I understand the argument that says welcoming a sudden influx of immigrants and refugees into the United States is the compassionate thing to do to. I also understand the argument that says embracing waves of immigrants is part of what makes America exceptional.

What I don’t understand are the arguments that suggest it is compassionate to protect the flow of cheap, underpaid labor coming up from Central and South America. It requires a special sort of cognitive dissonance to think one is being high-minded when one argues, "Hey, these people will make a terrific underclass!" Yet, this is the argument that Democratic and Republican lawmakers tend to make, even though it is elitist and ignores the economic reality that many American jobs are lost to grossly under-compensated immigrant workers. The argument also seems a bit racist.

“That’s right, terrified white people, the brown zombies are 1000 miles from the southern border and they’re coming to mow your lawns, wash your cars, harvest your crops, pack your pork, raise your kids, mop your floors, vacuum your office, and pay taxes. Time to flip out,” Boing Boing blogger Xeni Jardin said this week, referring to the infamous migrant caravan.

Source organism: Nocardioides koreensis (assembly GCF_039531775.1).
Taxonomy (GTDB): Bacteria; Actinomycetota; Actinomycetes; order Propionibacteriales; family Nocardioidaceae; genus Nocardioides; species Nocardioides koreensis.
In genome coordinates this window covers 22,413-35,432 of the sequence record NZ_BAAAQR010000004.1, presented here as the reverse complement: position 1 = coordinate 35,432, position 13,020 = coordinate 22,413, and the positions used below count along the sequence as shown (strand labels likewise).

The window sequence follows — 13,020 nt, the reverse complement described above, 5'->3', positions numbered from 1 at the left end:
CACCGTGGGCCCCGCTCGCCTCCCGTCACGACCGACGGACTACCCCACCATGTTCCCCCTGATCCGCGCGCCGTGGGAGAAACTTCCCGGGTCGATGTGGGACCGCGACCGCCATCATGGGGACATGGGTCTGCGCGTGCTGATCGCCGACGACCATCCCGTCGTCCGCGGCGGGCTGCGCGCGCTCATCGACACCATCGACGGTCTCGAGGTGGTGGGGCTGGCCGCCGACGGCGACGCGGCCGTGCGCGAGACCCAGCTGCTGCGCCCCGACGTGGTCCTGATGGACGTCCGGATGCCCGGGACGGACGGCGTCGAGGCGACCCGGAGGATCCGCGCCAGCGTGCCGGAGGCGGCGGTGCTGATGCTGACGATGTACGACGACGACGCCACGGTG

CNN’s Bill Weir said elsewhere this week in a remark aimed at Fox News’ Tomi Lahren: “The vast majority will never make it in, Tomi but YOU will be paying the ones that do … every time you order a salad they picked, stay in a hotel room they cleaned or buy a house they built.”

(Full disclosure: I spent roughly 14 years in the food service industry, from busing to dishwashing to waiting tables. The Americans-will-not-do-these-jobs argument has always rankled me.)

“I was up all night, worried about this caravan of people who are willing to do the jobs that most Americans won’t,” said late-night comedian Conan O’Brien.

I, too, lie awake at night, worrying about whether celebrities will have to pay higher prices for goods and services because lawmakers and law enforcement officials act to limit the labor pool to those lawfully within the U.S.

Speaking of celebrities, let’s not forget this terribly misguided bit of preening from actress Amber Heard: “Just heard there’s an ICE checkpoint in Hollywood, a few blocks from were I live. Everyone better give their housekeepers, nannies and landscapers a ride home tonight.” She added, "Checkpoints on your home streets … Is this the ‘great’ America we’re aiming for? Raids, fences and police-state like checkpoints don’t feel like the ‘land of the free’ our immigrant ancestors built.”

This all reminds me of the ill-advised 2004 mockumentary, "A Day Without A Mexican." The film, which was supposed to be pro-immigrant, explores just how terrible it would be for California should anything happen to change the fact it has a semi-permanent underclass of underpaid laborers. How progressive.

There are good arguments to be made in favor of accepting huge swaths of immigrants and refugees. The argument that they're cheap and efficient toilet scrubbers is not one of them.